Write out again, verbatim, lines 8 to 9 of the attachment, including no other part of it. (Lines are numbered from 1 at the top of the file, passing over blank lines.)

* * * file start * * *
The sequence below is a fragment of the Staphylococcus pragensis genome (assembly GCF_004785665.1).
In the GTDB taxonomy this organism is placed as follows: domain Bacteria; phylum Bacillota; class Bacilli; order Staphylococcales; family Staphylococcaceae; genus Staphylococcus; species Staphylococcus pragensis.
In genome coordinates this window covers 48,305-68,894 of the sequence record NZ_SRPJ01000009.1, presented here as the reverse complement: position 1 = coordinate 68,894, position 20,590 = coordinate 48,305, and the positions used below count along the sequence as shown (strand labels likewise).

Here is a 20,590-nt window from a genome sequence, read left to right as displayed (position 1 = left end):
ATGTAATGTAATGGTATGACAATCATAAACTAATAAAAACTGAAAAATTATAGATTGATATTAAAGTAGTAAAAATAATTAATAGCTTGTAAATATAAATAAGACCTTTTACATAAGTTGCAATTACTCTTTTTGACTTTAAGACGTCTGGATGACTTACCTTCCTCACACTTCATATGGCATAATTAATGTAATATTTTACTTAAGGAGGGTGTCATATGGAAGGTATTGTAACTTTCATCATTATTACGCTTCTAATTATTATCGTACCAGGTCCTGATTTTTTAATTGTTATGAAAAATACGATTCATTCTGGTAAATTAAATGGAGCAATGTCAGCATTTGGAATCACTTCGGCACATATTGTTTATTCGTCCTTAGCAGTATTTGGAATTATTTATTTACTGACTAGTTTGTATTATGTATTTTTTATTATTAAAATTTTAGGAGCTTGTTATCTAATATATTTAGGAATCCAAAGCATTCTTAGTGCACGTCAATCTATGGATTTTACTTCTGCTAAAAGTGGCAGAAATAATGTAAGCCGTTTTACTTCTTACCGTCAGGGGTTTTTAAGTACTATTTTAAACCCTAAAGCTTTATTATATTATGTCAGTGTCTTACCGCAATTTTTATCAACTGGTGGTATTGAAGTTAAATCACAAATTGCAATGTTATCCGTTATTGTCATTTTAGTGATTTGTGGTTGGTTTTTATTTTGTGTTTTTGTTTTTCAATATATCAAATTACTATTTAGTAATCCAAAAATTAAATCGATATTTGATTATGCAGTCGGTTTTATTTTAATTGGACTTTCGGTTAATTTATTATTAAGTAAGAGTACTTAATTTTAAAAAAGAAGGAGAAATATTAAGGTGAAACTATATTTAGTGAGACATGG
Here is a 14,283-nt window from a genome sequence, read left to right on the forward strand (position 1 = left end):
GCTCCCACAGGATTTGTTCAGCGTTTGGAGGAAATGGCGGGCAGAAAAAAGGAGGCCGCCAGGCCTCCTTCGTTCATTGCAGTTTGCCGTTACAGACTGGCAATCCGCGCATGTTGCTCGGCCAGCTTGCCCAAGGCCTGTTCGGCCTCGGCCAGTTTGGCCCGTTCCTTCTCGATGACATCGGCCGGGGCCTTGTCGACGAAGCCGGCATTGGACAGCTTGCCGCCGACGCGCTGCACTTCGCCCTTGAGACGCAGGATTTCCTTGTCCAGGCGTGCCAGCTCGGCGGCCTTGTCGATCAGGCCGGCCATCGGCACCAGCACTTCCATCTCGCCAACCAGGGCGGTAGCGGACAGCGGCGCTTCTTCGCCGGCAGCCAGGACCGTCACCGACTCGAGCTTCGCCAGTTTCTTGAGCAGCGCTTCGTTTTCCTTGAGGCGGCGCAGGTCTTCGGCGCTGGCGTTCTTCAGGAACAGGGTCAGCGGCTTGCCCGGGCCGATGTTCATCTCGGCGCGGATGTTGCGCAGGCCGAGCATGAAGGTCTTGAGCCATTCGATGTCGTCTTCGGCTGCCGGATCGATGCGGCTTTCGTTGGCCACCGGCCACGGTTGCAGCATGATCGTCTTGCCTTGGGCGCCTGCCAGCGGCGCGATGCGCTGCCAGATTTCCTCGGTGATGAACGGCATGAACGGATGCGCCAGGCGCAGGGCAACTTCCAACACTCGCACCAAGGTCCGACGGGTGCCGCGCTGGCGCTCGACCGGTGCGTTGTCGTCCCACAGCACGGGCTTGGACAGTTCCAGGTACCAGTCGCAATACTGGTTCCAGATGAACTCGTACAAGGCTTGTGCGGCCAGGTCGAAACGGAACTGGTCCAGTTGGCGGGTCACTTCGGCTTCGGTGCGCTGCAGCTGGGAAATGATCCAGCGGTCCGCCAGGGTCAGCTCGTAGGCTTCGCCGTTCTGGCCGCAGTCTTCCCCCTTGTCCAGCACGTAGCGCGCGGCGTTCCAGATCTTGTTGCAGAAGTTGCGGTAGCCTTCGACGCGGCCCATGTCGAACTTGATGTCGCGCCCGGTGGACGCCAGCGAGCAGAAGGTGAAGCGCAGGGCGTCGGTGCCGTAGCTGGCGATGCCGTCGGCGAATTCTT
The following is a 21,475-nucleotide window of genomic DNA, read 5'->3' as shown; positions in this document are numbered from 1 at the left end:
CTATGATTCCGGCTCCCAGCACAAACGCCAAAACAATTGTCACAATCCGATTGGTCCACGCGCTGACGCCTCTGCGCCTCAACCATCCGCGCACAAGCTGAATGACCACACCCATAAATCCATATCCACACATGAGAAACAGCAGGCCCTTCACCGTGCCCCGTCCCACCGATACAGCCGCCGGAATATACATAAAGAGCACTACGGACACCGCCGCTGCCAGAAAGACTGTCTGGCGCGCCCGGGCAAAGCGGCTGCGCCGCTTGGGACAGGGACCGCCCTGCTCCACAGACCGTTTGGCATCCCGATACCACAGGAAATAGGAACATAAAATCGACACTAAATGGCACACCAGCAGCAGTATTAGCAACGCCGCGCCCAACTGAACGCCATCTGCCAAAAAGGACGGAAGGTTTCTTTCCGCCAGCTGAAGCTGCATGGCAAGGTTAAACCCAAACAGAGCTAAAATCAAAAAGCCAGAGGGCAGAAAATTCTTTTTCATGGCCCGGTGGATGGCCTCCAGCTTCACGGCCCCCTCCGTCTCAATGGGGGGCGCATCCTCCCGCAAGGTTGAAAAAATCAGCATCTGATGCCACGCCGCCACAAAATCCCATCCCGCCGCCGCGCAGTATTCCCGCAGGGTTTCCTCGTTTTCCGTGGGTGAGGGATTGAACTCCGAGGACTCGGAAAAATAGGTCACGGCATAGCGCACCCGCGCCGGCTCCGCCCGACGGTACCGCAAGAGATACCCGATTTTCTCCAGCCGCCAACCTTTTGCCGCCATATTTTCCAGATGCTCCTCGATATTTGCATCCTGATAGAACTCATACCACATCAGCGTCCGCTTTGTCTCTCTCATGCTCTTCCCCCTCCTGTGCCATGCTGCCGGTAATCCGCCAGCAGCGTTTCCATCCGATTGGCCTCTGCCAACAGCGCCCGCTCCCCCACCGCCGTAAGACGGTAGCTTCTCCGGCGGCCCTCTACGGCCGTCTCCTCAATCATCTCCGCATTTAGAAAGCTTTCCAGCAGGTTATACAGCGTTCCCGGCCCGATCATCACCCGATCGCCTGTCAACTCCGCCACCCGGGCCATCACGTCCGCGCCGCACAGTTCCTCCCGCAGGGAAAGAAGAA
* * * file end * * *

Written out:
The following is a 21,475-nucleotide window of genomic DNA, read 5'->3' as shown; positions in this document are numbered from 1 at the left end:
CTATGATTCCGGCTCCCAGCACAAACGCCAAAACAATTGTCACAATCCGATTGGTCCACGCGCTGACGCCTCTGCGCCTCAACCATCCGCGCACAAGCTGAATGACCACACCCATAAATCCATATCCACACATGAGAAACAGCAGGCCCTTCACCGTGCCCCGTCCCACCGATACAGCCGCCGGAATATACATAAAGAGCACTACGGACACCGCCGCTGCCAGAAAGACTGTCTGGCGCGCCCGGGCAAAGCGGCTGCGCCGCTTGGGACAGGGACCGCCCTGCTCCACAGACCGTTTGGCATCCCGATACCACAGGAAATAGGAACATAAAATCGACACTAAATGGCACACCAGCAGCAGTATTAGCAACGCCGCGCCCAACTGAACGCCATCTGCCAAAAAGGACGGAAGGTTTCTTTCCGCCAGCTGAAGCTGCATGGCAAGGTTAAACCCAAACAGAGCTAAAATCAAAAAGCCAGAGGGCAGAAAATTCTTTTTCATGGCCCGGTGGATGGCCTCCAGCTTCACGGCCCCCTCCGTCTCAATGGGGGGCGCATCCTCCCGCAAGGTTGAAAAAATCAGCATCTGATGCCACGCCGCCACAAAATCCCATCCCGCCGCCGCGCAGTATTCCCGCAGGGTTTCCTCGTTTTCCGTGGGTGAGGGATTGAACTCCGAGGACTCGGAAAAATAGGTCACGGCATAGCGCACCCGCGCCGGCTCCGCCCGACGGTACCGCAAGAGATACCCGATTTTCTCCAGCCGCCAACCTTTTGCCGCCATATTTTCCAGATGCTCCTCGATATTTGCATCCTGATAGAACTCATACCACATCAGCGTCCGCTTTGTCTCTCTCATGCTCTTCCCCCTCCTGTGCCATGCTGCCGGTAATCCGCCAGCAGCGTTTCCATCCGATTGGCCTCTGCCAACAGCGCCCGCTCCCCCACCGCCGTAAGACGGTAGCTTCTCCGGCGGCCCTCTACGGCCGTCTCCTCAATCATCTCCGCATTTAGAAAGCTTTCCAGCAGGTTATACAGCGTTCCCGGCCCGATCATCACCCGATCGCCTGTCAACTCCGCCACCCGGGCCATCACGTCCGCGCCGCACAGTTCCTCCCGCAGGGAAAGAAGAA